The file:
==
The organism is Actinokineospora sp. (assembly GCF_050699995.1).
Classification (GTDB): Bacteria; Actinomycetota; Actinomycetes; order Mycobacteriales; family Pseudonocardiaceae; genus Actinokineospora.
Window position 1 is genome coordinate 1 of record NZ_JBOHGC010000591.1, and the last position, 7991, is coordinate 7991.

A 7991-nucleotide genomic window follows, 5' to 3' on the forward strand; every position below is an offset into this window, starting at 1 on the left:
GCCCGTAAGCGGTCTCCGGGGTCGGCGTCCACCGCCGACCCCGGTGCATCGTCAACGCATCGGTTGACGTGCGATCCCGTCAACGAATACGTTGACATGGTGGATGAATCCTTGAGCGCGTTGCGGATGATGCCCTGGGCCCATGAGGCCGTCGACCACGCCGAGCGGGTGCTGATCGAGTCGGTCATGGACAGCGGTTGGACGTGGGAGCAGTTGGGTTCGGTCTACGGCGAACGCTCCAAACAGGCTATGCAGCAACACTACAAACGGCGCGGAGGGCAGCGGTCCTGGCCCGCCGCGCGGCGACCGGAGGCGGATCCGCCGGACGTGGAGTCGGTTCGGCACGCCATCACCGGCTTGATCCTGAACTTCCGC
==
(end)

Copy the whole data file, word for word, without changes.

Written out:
The organism is Actinokineospora sp. (assembly GCF_050699995.1).
Classification (GTDB): Bacteria; Actinomycetota; Actinomycetes; order Mycobacteriales; family Pseudonocardiaceae; genus Actinokineospora.
Window position 1 is genome coordinate 1 of record NZ_JBOHGC010000591.1, and the last position, 7991, is coordinate 7991.

A 7991-nucleotide genomic window follows, 5' to 3' on the forward strand; every position below is an offset into this window, starting at 1 on the left:
GCCCGTAAGCGGTCTCCGGGGTCGGCGTCCACCGCCGACCCCGGTGCATCGTCAACGCATCGGTTGACGTGCGATCCCGTCAACGAATACGTTGACATGGTGGATGAATCCTTGAGCGCGTTGCGGATGATGCCCTGGGCCCATGAGGCCGTCGACCACGCCGAGCGGGTGCTGATCGAGTCGGTCATGGACAGCGGTTGGACGTGGGAGCAGTTGGGTTCGGTCTACGGCGAACGCTCCAAACAGGCTATGCAGCAACACTACAAACGGCGCGGAGGGCAGCGGTCCTGGCCCGCCGCGCGGCGACCGGAGGCGGATCCGCCGGACGTGGAGTCGGTTCGGCACGCCATCACCGGCTTGATCCTGAACTTCCGC